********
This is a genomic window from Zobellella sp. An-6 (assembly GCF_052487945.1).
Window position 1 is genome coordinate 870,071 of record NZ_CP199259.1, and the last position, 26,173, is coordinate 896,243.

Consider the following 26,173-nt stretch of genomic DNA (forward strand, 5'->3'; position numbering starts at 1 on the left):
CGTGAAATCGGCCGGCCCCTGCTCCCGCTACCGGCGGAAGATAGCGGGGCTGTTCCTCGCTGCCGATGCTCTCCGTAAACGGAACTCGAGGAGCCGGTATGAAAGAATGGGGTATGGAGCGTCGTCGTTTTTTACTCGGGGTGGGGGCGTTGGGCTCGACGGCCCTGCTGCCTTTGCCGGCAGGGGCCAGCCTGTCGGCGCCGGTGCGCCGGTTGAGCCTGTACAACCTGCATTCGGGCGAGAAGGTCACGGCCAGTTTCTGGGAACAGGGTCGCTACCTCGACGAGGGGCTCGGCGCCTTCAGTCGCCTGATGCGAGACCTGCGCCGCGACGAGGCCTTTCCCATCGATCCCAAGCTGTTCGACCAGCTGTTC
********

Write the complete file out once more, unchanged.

This is a genomic window from Zobellella sp. An-6 (assembly GCF_052487945.1).
Window position 1 is genome coordinate 870,071 of record NZ_CP199259.1, and the last position, 26,173, is coordinate 896,243.

Consider the following 26,173-nt stretch of genomic DNA (forward strand, 5'->3'; position numbering starts at 1 on the left):
CGTGAAATCGGCCGGCCCCTGCTCCCGCTACCGGCGGAAGATAGCGGGGCTGTTCCTCGCTGCCGATGCTCTCCGTAAACGGAACTCGAGGAGCCGGTATGAAAGAATGGGGTATGGAGCGTCGTCGTTTTTTACTCGGGGTGGGGGCGTTGGGCTCGACGGCCCTGCTGCCTTTGCCGGCAGGGGCCAGCCTGTCGGCGCCGGTGCGCCGGTTGAGCCTGTACAACCTGCATTCGGGCGAGAAGGTCACGGCCAGTTTCTGGGAACAGGGTCGCTACCTCGACGAGGGGCTCGGCGCCTTCAGTCGCCTGATGCGAGACCTGCGCCGCGACGAGGCCTTTCCCATCGATCCCAAGCTGTTCGACCAGCTGTTC